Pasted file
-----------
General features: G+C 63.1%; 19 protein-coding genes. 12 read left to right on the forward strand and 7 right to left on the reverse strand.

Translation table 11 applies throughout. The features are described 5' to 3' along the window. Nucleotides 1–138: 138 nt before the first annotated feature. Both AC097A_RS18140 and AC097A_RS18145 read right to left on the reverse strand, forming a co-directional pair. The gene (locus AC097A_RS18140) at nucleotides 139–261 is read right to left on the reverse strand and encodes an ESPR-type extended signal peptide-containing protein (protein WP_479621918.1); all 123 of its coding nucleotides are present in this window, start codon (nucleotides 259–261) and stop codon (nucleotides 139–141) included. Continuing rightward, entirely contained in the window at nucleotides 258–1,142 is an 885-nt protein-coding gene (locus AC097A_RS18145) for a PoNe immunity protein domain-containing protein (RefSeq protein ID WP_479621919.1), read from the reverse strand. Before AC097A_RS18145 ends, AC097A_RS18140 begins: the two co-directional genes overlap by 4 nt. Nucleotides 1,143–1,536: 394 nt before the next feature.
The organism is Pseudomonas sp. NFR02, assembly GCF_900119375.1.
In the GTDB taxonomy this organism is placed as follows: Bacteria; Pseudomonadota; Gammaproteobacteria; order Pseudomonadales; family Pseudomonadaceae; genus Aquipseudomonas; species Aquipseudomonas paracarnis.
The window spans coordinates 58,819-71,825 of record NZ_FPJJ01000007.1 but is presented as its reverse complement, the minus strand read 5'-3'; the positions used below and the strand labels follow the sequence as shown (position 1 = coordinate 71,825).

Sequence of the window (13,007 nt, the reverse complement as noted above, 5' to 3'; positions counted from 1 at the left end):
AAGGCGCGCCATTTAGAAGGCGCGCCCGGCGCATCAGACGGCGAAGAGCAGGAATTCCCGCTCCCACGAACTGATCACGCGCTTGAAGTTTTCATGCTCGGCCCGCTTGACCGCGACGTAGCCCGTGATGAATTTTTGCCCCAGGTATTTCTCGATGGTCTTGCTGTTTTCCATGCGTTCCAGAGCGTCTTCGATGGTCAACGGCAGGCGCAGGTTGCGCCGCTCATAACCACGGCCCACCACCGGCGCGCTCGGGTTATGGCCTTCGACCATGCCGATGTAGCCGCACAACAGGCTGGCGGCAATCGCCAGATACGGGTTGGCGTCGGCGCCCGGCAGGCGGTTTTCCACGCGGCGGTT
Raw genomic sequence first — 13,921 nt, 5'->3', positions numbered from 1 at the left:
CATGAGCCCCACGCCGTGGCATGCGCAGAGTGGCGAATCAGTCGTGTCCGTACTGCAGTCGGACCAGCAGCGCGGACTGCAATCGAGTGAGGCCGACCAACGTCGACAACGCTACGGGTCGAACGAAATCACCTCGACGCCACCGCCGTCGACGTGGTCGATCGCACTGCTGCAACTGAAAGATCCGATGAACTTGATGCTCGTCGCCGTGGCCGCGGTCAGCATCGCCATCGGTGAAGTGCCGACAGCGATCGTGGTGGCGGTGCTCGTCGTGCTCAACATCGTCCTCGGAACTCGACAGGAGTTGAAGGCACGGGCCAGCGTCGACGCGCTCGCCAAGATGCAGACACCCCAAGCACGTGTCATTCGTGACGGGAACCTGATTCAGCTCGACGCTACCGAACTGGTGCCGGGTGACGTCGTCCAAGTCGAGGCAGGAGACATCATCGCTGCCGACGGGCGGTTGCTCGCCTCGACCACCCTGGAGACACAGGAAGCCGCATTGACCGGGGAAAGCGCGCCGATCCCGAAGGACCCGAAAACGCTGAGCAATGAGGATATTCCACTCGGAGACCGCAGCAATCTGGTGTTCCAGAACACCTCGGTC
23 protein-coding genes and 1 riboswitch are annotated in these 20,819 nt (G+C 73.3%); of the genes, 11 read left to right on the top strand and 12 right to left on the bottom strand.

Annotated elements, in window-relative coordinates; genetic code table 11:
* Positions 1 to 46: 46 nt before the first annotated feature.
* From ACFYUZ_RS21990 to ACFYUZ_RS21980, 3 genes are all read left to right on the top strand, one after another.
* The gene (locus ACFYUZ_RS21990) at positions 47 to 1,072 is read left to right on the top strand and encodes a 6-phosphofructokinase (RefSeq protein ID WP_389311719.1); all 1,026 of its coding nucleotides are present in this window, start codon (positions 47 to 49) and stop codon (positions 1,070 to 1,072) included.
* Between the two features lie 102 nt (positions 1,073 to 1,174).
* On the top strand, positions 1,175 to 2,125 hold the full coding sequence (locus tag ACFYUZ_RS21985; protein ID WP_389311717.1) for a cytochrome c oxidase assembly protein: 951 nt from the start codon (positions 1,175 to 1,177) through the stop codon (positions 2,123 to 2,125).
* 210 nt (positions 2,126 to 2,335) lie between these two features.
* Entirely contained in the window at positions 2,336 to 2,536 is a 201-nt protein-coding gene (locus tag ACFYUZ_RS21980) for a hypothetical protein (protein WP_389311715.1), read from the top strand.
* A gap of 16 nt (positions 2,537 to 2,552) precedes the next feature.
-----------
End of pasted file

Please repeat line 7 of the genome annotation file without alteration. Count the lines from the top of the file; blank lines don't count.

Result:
AAGGCGCGCCATTTAGAAGGCGCGCCCGGCGCATCAGACGGCGAAGAGCAGGAATTCCCGCTCCCACGAACTGATCACGCGCTTGAAGTTTTCATGCTCGGCCCGCTTGACCGCGACGTAGCCCGTGATGAATTTTTGCCCCAGGTATTTCTCGATGGTCTTGCTGTTTTCCATGCGTTCCAGAGCGTCTTCGATGGTCAACGGCAGGCGCAGGTTGCGCCGCTCATAACCACGGCCCACCACCGGCGCGCTCGGGTTATGGCCTTCGACCATGCCGATGTAGCCGCACAACAGGCTGGCGGCAATCGCCAGATACGGGTTGGCGTCGGCGCCCGGCAGGCGGTTTTCCACGCGGCGGTT